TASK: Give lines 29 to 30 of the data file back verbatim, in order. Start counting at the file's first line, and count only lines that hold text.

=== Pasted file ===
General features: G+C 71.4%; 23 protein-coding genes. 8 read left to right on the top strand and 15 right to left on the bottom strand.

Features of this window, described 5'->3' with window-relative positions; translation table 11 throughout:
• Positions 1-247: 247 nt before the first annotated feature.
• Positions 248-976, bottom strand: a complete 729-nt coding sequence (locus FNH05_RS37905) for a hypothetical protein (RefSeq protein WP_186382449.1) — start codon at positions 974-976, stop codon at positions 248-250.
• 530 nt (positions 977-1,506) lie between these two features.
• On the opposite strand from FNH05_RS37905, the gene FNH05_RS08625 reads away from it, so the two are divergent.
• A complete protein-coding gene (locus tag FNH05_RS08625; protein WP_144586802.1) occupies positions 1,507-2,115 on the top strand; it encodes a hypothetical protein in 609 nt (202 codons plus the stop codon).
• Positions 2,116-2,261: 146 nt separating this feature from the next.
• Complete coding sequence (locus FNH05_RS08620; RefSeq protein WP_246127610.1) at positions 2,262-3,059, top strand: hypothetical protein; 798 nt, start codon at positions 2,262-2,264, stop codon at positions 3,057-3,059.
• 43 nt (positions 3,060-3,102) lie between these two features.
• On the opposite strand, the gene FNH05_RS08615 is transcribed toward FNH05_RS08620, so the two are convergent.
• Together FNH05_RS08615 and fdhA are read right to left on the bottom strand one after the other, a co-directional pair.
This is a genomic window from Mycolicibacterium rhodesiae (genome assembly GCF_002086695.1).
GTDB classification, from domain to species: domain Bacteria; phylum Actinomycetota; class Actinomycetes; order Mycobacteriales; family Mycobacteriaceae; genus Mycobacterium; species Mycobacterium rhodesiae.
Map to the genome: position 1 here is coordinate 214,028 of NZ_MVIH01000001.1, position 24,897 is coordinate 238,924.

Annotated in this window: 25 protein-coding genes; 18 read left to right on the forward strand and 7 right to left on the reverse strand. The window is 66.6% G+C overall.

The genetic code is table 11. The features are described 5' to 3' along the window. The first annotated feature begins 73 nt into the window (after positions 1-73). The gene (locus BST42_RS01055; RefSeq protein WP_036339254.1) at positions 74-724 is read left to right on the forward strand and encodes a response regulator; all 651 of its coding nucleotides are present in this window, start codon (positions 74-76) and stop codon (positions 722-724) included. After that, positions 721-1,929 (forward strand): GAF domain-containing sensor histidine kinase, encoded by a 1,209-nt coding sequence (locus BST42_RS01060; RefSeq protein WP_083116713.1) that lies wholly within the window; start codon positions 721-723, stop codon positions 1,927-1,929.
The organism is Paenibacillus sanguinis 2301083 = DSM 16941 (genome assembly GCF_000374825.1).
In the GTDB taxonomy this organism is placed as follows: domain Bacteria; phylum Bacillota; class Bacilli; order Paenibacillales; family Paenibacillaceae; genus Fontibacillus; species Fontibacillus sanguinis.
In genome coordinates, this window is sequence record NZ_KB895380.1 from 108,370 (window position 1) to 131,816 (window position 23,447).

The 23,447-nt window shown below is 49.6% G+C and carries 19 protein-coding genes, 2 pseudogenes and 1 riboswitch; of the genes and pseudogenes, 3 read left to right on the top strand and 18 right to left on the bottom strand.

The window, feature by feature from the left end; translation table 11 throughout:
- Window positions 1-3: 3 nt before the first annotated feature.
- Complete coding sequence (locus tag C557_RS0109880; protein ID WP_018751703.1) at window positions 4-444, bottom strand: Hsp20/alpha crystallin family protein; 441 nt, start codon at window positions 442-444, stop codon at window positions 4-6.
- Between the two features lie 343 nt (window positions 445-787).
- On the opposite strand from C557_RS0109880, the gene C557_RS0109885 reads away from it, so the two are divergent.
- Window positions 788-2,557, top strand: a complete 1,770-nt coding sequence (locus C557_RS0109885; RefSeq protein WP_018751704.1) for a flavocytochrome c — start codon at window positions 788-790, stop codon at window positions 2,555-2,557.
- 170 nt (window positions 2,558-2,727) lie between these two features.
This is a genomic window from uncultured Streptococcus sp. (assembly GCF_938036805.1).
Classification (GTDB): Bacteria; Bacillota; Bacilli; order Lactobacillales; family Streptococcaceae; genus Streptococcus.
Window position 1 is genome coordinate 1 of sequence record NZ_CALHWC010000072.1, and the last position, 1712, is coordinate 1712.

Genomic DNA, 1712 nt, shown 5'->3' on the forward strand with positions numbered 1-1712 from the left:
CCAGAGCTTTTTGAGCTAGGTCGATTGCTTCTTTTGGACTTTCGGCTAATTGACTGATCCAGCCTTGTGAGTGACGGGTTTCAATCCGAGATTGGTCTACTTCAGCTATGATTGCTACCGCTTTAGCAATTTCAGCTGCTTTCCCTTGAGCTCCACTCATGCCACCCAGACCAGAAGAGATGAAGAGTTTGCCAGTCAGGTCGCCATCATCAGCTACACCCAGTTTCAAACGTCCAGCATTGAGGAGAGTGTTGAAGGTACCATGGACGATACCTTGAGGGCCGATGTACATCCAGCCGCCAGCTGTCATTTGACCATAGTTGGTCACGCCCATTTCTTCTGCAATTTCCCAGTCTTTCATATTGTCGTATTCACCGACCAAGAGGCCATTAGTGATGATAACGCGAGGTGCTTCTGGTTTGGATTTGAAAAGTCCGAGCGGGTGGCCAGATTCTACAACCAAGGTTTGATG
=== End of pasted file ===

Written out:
This is a genomic window from uncultured Streptococcus sp. (assembly GCF_938036805.1).
Classification (GTDB): Bacteria; Bacillota; Bacilli; order Lactobacillales; family Streptococcaceae; genus Streptococcus.